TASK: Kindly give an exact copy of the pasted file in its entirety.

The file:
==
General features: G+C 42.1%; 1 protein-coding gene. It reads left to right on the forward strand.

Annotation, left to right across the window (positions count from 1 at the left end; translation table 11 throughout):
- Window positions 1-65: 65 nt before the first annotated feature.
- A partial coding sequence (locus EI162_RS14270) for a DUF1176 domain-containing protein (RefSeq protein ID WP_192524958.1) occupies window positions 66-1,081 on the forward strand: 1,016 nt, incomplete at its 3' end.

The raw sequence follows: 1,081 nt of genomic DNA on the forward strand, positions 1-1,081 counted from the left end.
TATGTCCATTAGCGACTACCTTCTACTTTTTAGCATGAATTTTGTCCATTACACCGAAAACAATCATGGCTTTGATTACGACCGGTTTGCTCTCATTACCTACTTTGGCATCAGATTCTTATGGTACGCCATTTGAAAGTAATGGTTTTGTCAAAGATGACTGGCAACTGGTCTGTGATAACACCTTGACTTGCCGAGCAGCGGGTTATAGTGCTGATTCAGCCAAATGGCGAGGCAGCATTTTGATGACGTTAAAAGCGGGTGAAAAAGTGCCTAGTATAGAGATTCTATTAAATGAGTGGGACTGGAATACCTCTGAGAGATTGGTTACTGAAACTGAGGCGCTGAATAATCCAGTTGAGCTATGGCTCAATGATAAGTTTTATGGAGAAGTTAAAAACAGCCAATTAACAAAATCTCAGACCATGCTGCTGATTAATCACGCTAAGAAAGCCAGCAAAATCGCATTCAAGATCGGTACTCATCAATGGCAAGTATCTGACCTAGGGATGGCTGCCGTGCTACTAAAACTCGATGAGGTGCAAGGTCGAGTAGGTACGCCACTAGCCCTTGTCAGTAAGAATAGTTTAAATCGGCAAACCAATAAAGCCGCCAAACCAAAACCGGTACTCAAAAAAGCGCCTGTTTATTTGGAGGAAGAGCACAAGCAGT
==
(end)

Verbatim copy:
General features: G+C 42.1%; 1 protein-coding gene. It reads left to right on the forward strand.

Annotation, left to right across the window (positions count from 1 at the left end; translation table 11 throughout):
- Window positions 1-65: 65 nt before the first annotated feature.
- A partial coding sequence (locus EI162_RS14270) for a DUF1176 domain-containing protein (RefSeq protein ID WP_192524958.1) occupies window positions 66-1,081 on the forward strand: 1,016 nt, incomplete at its 3' end.

The raw sequence follows: 1,081 nt of genomic DNA on the forward strand, positions 1-1,081 counted from the left end.
TATGTCCATTAGCGACTACCTTCTACTTTTTAGCATGAATTTTGTCCATTACACCGAAAACAATCATGGCTTTGATTACGACCGGTTTGCTCTCATTACCTACTTTGGCATCAGATTCTTATGGTACGCCATTTGAAAGTAATGGTTTTGTCAAAGATGACTGGCAACTGGTCTGTGATAACACCTTGACTTGCCGAGCAGCGGGTTATAGTGCTGATTCAGCCAAATGGCGAGGCAGCATTTTGATGACGTTAAAAGCGGGTGAAAAAGTGCCTAGTATAGAGATTCTATTAAATGAGTGGGACTGGAATACCTCTGAGAGATTGGTTACTGAAACTGAGGCGCTGAATAATCCAGTTGAGCTATGGCTCAATGATAAGTTTTATGGAGAAGTTAAAAACAGCCAATTAACAAAATCTCAGACCATGCTGCTGATTAATCACGCTAAGAAAGCCAGCAAAATCGCATTCAAGATCGGTACTCATCAATGGCAAGTATCTGACCTAGGGATGGCTGCCGTGCTACTAAAACTCGATGAGGTGCAAGGTCGAGTAGGTACGCCACTAGCCCTTGTCAGTAAGAATAGTTTAAATCGGCAAACCAATAAAGCCGCCAAACCAAAACCGGTACTCAAAAAAGCGCCTGTTTATTTGGAGGAAGAGCACAAGCAGT